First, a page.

In the wake of the election of General Petr Pavel as Czech President, several things happened. The Slovak President Zuzana Čaputová rushed to Prague to congratulate Pavel personally and in a good-humored press conference reiterated the special bond between Czechs and Slovaks, and — rather pointedly — welcomed the victory of truth and civility over lies and disinformation. Pavel and Čaputová announced a joint visit to Ukraine in the spring.  The European Commission President Ursula von der Leyen phoned in to congratulate Pavel and invite him to Brussels for talks. Pavel announced a trip to Poland. 

It’s fair to say that the celebratory mood, the flood of invitations and visits would not have occurred if his opponent, the populist billionaire Andrej Babiš had won. His bitter campaign had included a pledge not to meet the Czech Republic’s treaty obligation to defend other NATO allies in the event of aggression (this was swiftly rowed back) and criticisms of military aid to Ukraine. 

So the pro-Ukraine and pro-NATO forces at home and abroad were much encouraged. The often-irascible and unpredictable nature of Pavel’s two predecessors — Miloš Zeman and Václav Klaus — had long been an irritant in the country’s relationship with its European Union (EU) and other allies, although the damage done was limited by the constrained powers of the Czech presidency. 

Now that it has a liberal-democratic, though formally non-party, head of state, the country’s government, and presidency are largely in lockstep. Both institutions are solidly pro-European and determined to maintain the country’s established role as a top 10 military contributor to Ukraine. 

There will also be fewer dramas when the Czech head of state speaks (Zeman was often pro-Russian and pro-Chinese in his comments, and his final trip abroad was to Viktor Orbán’s Hungary), at least in the democratic world. It is true that China reacted very poorly when President Pavel spoke to the Taiwanese President Tsai Ing-wen at the end of January, an act of such disdain to the communist superpower that it might almost be considered an act of homage to his much-admired predecessor, Václav Havel, who also delighted in twisting the dictatorial tail. The new Havelian atmosphere at Prague Castle is clear.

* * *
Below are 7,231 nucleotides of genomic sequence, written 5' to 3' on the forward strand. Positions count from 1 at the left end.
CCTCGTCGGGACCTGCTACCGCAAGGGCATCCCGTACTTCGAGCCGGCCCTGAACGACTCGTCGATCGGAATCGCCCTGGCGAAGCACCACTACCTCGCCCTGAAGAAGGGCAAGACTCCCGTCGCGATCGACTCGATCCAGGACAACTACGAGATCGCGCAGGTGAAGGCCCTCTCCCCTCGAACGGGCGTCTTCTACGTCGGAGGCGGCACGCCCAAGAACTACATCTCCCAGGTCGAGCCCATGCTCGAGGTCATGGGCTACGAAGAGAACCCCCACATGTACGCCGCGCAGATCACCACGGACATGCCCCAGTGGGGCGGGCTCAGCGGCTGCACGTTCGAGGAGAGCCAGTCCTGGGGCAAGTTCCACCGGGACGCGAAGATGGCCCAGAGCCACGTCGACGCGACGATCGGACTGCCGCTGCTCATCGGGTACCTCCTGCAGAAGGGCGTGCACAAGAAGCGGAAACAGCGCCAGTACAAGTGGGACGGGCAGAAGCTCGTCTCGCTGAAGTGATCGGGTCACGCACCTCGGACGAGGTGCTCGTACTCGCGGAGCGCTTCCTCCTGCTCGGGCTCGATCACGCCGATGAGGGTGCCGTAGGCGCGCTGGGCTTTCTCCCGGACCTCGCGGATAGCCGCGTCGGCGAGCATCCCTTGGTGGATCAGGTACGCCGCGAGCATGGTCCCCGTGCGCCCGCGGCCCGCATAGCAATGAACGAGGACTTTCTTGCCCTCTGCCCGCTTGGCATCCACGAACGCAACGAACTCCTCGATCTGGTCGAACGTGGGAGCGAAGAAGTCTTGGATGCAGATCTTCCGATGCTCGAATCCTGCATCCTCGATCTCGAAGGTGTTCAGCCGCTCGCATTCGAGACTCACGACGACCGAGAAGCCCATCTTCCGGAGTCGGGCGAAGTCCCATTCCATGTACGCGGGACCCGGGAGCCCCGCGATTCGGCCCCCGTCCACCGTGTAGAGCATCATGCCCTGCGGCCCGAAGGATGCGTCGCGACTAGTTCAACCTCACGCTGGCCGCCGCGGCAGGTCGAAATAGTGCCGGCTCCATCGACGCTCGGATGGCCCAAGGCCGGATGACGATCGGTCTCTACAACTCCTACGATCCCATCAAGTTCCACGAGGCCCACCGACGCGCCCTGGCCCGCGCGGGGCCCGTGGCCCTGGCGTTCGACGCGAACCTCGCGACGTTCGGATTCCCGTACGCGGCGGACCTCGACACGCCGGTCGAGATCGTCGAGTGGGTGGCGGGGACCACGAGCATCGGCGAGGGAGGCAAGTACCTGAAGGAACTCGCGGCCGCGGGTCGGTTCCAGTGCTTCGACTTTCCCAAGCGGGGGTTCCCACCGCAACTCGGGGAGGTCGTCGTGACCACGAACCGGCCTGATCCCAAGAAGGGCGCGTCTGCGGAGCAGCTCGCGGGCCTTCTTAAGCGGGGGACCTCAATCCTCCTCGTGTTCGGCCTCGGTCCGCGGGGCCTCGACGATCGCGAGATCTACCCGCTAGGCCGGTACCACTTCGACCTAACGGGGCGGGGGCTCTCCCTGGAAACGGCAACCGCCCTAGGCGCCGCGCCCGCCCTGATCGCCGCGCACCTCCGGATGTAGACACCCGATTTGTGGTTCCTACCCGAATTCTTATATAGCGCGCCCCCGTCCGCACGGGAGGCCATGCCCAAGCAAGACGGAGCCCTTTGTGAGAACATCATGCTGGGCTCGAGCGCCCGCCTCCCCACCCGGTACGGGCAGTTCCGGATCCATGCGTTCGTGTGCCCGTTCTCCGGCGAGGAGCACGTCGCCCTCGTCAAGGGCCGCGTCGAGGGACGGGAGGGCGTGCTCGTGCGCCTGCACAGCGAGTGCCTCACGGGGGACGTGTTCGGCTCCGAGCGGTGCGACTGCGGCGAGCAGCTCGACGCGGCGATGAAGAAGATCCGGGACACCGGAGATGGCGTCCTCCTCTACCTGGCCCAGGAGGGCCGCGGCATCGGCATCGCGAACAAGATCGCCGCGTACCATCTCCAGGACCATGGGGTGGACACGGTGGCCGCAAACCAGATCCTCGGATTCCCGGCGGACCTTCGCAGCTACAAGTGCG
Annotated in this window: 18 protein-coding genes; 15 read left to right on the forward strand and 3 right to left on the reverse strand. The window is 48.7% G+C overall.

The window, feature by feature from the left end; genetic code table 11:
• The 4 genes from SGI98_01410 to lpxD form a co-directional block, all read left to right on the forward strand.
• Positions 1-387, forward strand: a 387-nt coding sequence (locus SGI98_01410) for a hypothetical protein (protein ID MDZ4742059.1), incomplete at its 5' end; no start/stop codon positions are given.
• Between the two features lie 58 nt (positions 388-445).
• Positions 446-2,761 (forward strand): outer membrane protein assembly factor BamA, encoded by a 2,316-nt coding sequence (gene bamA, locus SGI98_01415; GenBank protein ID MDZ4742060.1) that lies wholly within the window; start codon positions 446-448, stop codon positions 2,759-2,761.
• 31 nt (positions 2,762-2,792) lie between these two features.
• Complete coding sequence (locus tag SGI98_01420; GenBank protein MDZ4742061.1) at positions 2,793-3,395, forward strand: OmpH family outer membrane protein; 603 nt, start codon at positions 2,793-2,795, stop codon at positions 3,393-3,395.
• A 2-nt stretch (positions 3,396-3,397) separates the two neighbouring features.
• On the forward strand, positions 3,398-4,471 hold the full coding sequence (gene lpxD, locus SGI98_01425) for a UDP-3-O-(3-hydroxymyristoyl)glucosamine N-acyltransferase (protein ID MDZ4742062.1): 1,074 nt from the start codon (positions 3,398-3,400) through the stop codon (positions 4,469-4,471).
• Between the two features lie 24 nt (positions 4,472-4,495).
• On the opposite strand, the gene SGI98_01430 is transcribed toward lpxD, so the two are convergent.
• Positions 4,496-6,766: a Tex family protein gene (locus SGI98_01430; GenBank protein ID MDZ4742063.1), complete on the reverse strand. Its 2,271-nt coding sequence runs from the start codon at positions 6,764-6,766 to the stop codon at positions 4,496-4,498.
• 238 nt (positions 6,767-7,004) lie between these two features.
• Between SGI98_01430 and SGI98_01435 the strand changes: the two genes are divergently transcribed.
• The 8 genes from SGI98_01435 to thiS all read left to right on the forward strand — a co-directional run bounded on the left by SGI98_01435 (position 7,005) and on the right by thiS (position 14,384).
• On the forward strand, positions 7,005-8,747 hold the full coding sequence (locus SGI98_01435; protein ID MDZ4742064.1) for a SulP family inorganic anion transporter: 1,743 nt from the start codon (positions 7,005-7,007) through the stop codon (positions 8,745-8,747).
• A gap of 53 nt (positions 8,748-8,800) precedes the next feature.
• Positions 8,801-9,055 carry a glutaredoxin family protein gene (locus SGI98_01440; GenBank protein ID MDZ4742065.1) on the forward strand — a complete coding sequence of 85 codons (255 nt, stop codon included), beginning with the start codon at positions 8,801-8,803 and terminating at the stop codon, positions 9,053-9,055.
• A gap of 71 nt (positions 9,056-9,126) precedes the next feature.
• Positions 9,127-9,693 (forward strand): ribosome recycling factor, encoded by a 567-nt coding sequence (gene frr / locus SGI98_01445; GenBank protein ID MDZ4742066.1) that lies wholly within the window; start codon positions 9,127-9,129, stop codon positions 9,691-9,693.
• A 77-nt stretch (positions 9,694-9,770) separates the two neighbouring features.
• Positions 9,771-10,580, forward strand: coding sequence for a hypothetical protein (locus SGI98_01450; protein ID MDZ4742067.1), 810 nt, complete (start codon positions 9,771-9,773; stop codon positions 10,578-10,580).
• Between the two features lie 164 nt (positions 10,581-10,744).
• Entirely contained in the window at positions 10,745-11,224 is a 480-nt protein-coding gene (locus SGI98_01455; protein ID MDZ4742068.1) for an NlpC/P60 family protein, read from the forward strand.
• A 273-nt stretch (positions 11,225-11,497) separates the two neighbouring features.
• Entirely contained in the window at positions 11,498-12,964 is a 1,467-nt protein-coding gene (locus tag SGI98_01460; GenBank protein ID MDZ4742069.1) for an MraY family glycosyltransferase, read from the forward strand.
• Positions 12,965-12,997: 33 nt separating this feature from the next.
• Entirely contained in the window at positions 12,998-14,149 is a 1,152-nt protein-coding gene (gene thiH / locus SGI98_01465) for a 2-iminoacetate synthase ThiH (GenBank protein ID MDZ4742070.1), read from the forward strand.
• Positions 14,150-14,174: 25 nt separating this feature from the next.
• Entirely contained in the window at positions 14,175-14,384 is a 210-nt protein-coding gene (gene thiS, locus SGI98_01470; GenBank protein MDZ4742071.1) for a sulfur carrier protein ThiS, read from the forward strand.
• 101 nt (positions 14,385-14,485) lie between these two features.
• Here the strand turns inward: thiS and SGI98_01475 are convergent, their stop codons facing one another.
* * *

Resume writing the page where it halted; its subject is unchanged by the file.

Photo: Cloropleth map showing electoral mobilization in the Czech Presidential Election 2023 (between the first and second rounds.) Credit: Martin Šimon

Pavel achieved the biggest winning margin since the presidency moved to a direct election in 2008, beating Babiš by 58%-42%. The campaign was the most vitriolic in post-1989 Czech history, and voters believed the outcome mattered — the turnout was a historic 70.25% in the second round, the highest not only in the Czech presidential elections but also in any parliamentary elections since 2002. He appealed both to liberal, wealthy voters in big cities and to less well-to-do voters in smaller municipalities. Babiš’s support was concentrated in the economically lagging border and industrial areas. 

Babiš, who was prime minister until evicted by voters in 2021, employed scorched earth tactics crossing several ethical lines with baseless fear-mongering. Babiš’s main claim — that Pavel planned to send Czech forces to fight in Ukraine — was amplified by disinformation sites and chain emails that targeted seniors and poorer voters. Some voters panicked and inquired about fake mobilization orders for their sons and grandsons at local municipalities. Signs of Russian meddling were detected, including fake information that Pavel had actually died.  

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Pavel’s campaign focused on hope and evoked the legacy of Havel, the dissident-turned-democratic statesman. The late president’s revolutionary motto “truth and love will triumph over lies and hate” resonated among those appalled by the businessman’s vitriol. Packed public meetings in the squares in small and large cities evoked the atmosphere of hope from the 1989 Velvet revolution and Pavel’s signature flannel shirts were adopted by his supporters who declared a new “Flannel revolution.”